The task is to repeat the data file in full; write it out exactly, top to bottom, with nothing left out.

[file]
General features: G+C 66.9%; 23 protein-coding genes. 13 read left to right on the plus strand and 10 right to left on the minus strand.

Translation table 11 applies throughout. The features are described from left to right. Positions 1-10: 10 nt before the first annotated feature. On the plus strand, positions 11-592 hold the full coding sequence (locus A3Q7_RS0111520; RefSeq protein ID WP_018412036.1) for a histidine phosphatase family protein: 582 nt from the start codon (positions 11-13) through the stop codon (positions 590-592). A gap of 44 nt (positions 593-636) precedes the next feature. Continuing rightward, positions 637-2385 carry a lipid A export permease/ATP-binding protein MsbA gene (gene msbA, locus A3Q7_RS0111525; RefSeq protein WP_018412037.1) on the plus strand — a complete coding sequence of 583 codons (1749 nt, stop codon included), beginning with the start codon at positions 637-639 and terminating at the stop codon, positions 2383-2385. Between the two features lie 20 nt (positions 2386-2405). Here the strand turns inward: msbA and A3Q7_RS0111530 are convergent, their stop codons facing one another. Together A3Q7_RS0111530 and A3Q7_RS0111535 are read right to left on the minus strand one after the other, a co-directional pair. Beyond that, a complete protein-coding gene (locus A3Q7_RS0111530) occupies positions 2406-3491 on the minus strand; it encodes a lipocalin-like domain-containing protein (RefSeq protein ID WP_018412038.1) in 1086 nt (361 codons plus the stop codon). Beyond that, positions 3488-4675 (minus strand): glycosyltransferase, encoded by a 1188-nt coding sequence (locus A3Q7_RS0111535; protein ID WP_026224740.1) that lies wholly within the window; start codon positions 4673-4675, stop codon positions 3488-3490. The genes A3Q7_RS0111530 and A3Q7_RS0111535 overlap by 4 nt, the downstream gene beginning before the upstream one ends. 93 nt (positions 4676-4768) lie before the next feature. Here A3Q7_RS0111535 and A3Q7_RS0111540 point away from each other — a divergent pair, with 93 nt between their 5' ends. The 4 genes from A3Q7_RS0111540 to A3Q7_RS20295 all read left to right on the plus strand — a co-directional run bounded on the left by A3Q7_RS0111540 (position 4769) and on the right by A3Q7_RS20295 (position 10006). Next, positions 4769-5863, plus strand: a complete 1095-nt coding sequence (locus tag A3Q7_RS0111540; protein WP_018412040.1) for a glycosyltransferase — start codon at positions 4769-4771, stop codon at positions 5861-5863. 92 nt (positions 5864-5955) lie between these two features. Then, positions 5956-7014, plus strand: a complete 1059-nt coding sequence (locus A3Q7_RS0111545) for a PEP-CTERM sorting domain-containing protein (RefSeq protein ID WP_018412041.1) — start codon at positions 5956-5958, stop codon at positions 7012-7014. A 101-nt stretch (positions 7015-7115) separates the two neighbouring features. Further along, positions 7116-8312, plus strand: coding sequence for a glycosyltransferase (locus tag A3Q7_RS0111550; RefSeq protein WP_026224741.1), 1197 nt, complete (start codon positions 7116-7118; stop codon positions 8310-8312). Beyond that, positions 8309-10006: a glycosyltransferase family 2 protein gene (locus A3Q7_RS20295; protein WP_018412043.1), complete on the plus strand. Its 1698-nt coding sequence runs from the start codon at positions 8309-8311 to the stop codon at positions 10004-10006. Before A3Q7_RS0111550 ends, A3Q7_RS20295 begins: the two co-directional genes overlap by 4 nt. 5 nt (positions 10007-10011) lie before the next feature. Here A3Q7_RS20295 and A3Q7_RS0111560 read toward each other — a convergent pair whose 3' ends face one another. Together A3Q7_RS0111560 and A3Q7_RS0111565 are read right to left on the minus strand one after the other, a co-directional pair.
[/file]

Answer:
General features: G+C 66.9%; 23 protein-coding genes. 13 read left to right on the plus strand and 10 right to left on the minus strand.

Translation table 11 applies throughout. The features are described from left to right. Positions 1-10: 10 nt before the first annotated feature. On the plus strand, positions 11-592 hold the full coding sequence (locus A3Q7_RS0111520; RefSeq protein ID WP_018412036.1) for a histidine phosphatase family protein: 582 nt from the start codon (positions 11-13) through the stop codon (positions 590-592). A gap of 44 nt (positions 593-636) precedes the next feature. Continuing rightward, positions 637-2385 carry a lipid A export permease/ATP-binding protein MsbA gene (gene msbA, locus A3Q7_RS0111525; RefSeq protein WP_018412037.1) on the plus strand — a complete coding sequence of 583 codons (1749 nt, stop codon included), beginning with the start codon at positions 637-639 and terminating at the stop codon, positions 2383-2385. Between the two features lie 20 nt (positions 2386-2405). Here the strand turns inward: msbA and A3Q7_RS0111530 are convergent, their stop codons facing one another. Together A3Q7_RS0111530 and A3Q7_RS0111535 are read right to left on the minus strand one after the other, a co-directional pair. Beyond that, a complete protein-coding gene (locus A3Q7_RS0111530) occupies positions 2406-3491 on the minus strand; it encodes a lipocalin-like domain-containing protein (RefSeq protein ID WP_018412038.1) in 1086 nt (361 codons plus the stop codon). Beyond that, positions 3488-4675 (minus strand): glycosyltransferase, encoded by a 1188-nt coding sequence (locus A3Q7_RS0111535; protein ID WP_026224740.1) that lies wholly within the window; start codon positions 4673-4675, stop codon positions 3488-3490. The genes A3Q7_RS0111530 and A3Q7_RS0111535 overlap by 4 nt, the downstream gene beginning before the upstream one ends. 93 nt (positions 4676-4768) lie before the next feature. Here A3Q7_RS0111535 and A3Q7_RS0111540 point away from each other — a divergent pair, with 93 nt between their 5' ends. The 4 genes from A3Q7_RS0111540 to A3Q7_RS20295 all read left to right on the plus strand — a co-directional run bounded on the left by A3Q7_RS0111540 (position 4769) and on the right by A3Q7_RS20295 (position 10006). Next, positions 4769-5863, plus strand: a complete 1095-nt coding sequence (locus tag A3Q7_RS0111540; protein WP_018412040.1) for a glycosyltransferase — start codon at positions 4769-4771, stop codon at positions 5861-5863. 92 nt (positions 5864-5955) lie between these two features. Then, positions 5956-7014, plus strand: a complete 1059-nt coding sequence (locus A3Q7_RS0111545) for a PEP-CTERM sorting domain-containing protein (RefSeq protein ID WP_018412041.1) — start codon at positions 5956-5958, stop codon at positions 7012-7014. A 101-nt stretch (positions 7015-7115) separates the two neighbouring features. Further along, positions 7116-8312, plus strand: coding sequence for a glycosyltransferase (locus tag A3Q7_RS0111550; RefSeq protein WP_026224741.1), 1197 nt, complete (start codon positions 7116-7118; stop codon positions 8310-8312). Beyond that, positions 8309-10006: a glycosyltransferase family 2 protein gene (locus A3Q7_RS20295; protein WP_018412043.1), complete on the plus strand. Its 1698-nt coding sequence runs from the start codon at positions 8309-8311 to the stop codon at positions 10004-10006. Before A3Q7_RS0111550 ends, A3Q7_RS20295 begins: the two co-directional genes overlap by 4 nt. 5 nt (positions 10007-10011) lie before the next feature. Here A3Q7_RS20295 and A3Q7_RS0111560 read toward each other — a convergent pair whose 3' ends face one another. Together A3Q7_RS0111560 and A3Q7_RS0111565 are read right to left on the minus strand one after the other, a co-directional pair.